Ha Ha Tonka, or "laughing waters" according to early accounts, is important for its landscape and its architectural legacy, and preeminent due to its remarkable number of "natural curiosities." Within these 3,600 acres, now a State Historic Site, is one Missouri's finest examples of karst topography, which is characterized by sinkholes, underground streams, and caves (another popular draw across the Ozarks). The formations include a giant sinkhole called the Colosseum, the Whispering Dell (a basin with bluff shelters that hid counterfeiters in the 1830s), and a natural bridge. A dramatic two-hundred-fifty-foot bluff rises from a glowing blue-green spring, which releases forty-eight million gallons of water daily into the surrounding Lake of the Ozarks. This setting is the context for the ruins of a large limestone "castle," designed by architect Adriance Van Brunt and built in 1905 for businessman Robert McClure Snyder, both from Kansas City. Stone for the castle was quarried on the site and Scottish stonemasons were brought here to build the thirty-seven-room estate. Local history notes that the landscape gardeners came from England, and multiple greenhouses built with stone foundations attest to Snyder's interest in plants. The castle was part of a complex of limestone buildings that included an eighty-foot-high water tower, an elaborate carriage house, and a range of greenhouses. In 1942, sparks from one of the castle's fireplaces caused a conflagration that burned the house, leaving only the heavy stone walls. The ruins are a picturesque counterpoint to the surrounding Ozark landscape, a patchwork of hickory and oak forest and vast savanna—prairie grass dotted with trees—that evokes the presettlement landscape.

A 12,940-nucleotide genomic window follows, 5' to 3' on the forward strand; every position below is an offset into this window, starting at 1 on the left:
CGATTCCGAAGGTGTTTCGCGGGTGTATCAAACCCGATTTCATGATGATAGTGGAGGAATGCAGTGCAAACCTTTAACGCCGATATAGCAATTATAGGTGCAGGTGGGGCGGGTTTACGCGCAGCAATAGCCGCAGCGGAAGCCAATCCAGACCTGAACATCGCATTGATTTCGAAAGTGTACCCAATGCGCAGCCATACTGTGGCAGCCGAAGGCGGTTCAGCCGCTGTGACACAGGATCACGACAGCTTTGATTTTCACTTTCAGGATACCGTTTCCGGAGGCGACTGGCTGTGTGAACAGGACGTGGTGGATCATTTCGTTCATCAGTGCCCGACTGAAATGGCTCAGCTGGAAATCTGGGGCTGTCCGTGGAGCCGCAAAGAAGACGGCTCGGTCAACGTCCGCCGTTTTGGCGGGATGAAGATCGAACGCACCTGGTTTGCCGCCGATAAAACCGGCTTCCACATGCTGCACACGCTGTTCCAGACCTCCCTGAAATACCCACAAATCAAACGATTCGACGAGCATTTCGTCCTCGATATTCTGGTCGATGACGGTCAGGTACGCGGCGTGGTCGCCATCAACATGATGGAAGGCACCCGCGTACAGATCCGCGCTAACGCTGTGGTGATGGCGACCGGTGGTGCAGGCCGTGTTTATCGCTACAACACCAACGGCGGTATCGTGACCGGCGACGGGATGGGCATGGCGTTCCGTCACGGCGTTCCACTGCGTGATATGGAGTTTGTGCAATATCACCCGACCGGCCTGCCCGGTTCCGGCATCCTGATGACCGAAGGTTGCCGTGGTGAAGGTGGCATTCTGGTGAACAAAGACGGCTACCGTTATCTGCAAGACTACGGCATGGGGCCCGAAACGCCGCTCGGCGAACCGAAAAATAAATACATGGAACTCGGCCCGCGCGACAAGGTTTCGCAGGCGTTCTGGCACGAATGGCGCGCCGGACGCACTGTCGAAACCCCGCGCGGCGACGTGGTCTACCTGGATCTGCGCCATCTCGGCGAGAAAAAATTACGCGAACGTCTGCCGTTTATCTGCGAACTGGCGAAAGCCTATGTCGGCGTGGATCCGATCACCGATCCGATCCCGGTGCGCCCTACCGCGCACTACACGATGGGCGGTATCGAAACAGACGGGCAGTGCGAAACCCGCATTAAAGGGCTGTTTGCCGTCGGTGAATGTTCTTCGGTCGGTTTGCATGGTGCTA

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Ha Ha Tonka State Park
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